International Education | Articles
What is studying in North America like?
Deciding to study in a new country is an exciting and adventurous time but it can also be an enormous culture shock, especially since the structure of education in Canada and the US can differ from the style in China, India, South Korea and many other of your home countries. Of course, that is part of the appeal as you travel to experience a new environment and expand your knowledge of the world. Still, it is worthwhile exploring some of the common features of campus life so new students know what to anticipate upon arrival.
Here’s what to expect from your new campus life:
Student housing differs greatly around the world. While many schools have dormitories, or hostels as they are known in India, the process can be different in North America. Both international and domestic attendees can live on-campus in residence halls or rent a space nearby, with many opting for roommates. Each option can provide a fairly independent living situation with opportunities to cook or purchase meals from a cafeteria.
Depending on the area of study, a lecture hall can be very large and lively. Professors are often casual, conversational and invite debate among their students. Additionally, classes are typically not compulsory, and it is not unusual to see varying levels of attendance. Lessons might also be taught by a teaching assistant, known as a TA. This is generally a student at the institution who focuses on that subject and works directly with the professor.
North American institutions may offer significantly fewer in-class hours than their counterparts around the globe. It is not unusual for an American or Canadian student to spend only 10 hours per week in the classroom and more time reading or completing course work in their free time.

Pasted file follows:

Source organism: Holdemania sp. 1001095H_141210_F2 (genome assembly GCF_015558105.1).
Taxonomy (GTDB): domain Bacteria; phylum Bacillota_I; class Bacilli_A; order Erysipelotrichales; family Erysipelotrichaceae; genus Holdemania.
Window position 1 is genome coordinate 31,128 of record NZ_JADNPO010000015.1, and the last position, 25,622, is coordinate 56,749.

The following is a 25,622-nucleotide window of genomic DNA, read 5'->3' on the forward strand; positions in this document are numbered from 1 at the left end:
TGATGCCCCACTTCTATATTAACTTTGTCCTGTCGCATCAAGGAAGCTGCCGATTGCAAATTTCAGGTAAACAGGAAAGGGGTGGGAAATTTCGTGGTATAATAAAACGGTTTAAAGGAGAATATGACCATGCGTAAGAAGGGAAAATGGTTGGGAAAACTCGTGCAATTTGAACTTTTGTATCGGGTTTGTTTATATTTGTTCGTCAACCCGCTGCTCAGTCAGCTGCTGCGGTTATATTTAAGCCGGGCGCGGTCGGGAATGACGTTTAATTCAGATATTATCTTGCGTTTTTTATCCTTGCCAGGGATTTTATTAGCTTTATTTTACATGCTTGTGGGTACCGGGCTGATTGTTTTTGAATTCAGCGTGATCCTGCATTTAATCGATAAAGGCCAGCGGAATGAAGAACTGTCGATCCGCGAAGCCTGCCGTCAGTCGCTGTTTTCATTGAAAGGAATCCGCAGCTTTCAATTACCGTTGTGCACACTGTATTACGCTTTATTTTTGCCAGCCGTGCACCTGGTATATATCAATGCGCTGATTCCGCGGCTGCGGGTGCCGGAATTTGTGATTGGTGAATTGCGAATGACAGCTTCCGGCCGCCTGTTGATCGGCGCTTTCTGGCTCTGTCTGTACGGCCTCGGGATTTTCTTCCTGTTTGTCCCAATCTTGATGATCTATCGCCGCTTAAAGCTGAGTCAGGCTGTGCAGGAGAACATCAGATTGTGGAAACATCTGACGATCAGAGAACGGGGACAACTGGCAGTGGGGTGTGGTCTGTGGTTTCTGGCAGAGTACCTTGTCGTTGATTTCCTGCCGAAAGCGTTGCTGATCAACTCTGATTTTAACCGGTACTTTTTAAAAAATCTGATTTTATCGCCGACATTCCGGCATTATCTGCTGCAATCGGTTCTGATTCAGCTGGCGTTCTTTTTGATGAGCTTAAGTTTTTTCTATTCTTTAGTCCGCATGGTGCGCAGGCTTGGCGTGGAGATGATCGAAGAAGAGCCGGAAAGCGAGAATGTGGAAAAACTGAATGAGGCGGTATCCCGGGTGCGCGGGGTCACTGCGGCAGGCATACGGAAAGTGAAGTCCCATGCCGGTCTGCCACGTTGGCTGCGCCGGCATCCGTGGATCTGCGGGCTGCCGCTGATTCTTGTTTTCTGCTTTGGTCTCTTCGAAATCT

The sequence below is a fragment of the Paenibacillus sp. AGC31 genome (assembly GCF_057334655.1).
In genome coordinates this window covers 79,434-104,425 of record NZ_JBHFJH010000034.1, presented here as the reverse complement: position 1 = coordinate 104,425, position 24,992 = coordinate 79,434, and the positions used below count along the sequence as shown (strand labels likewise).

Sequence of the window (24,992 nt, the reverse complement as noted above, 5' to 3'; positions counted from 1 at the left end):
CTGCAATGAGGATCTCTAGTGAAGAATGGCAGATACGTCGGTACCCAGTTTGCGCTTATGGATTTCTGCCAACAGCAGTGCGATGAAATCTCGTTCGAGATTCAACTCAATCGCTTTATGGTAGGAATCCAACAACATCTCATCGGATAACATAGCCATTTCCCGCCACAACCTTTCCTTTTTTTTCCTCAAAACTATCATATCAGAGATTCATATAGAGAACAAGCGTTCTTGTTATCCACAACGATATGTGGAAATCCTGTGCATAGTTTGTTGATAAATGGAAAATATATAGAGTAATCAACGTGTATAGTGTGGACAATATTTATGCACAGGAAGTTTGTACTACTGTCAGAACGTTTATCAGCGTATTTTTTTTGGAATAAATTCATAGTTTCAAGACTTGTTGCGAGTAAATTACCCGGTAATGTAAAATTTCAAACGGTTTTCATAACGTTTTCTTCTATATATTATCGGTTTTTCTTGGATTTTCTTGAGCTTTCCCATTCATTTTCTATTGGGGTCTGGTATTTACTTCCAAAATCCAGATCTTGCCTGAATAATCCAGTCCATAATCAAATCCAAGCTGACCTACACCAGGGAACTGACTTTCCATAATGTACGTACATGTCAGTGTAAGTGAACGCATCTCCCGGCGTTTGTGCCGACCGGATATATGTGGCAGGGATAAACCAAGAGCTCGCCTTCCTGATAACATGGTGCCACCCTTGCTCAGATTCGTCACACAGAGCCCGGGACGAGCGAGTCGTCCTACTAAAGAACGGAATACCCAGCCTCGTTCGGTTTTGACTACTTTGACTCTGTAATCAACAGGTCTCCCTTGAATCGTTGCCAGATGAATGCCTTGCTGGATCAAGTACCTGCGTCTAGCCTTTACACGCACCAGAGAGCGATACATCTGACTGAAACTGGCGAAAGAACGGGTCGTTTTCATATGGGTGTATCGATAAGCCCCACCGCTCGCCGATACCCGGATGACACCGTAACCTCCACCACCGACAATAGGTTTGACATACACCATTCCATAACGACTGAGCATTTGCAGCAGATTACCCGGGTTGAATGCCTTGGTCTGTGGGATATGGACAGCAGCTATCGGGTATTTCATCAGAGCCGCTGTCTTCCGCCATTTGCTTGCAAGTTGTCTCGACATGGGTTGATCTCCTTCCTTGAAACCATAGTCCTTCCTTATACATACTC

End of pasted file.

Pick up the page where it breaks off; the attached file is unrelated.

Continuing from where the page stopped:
Majors and areas of study:
You may be surprised at how many students change their major or enter a school without a clear idea of their area of study. In the US, nearly 1 in 3 students change their major during their undergraduate years and 10% do so more than once!
In North America students strive for comfort on campus and it’s common to see sweatpants, t-shirts and even pajamas in a classroom. This can be a surprise to many attendees – even locals – who come from schools with uniforms or more formal dress.
One of the best parts of studying in North America is the breath of culture, as many campuses are highly diverse. In Canada, almost half of a campus’s population is a member of a visible minority. This multiculturism provides an opportunity for you to gain new perspectives, hear first-hand about another culture and of course, make friends from all around the world.
Making the decision to hop on a plane and study abroad is a big one and no matter how prepared, you are likely to experience some form of culture shock or surprise at a practice at your new school. In fact, experiencing an environment unlike your own is one of the major benefits of studying in another country.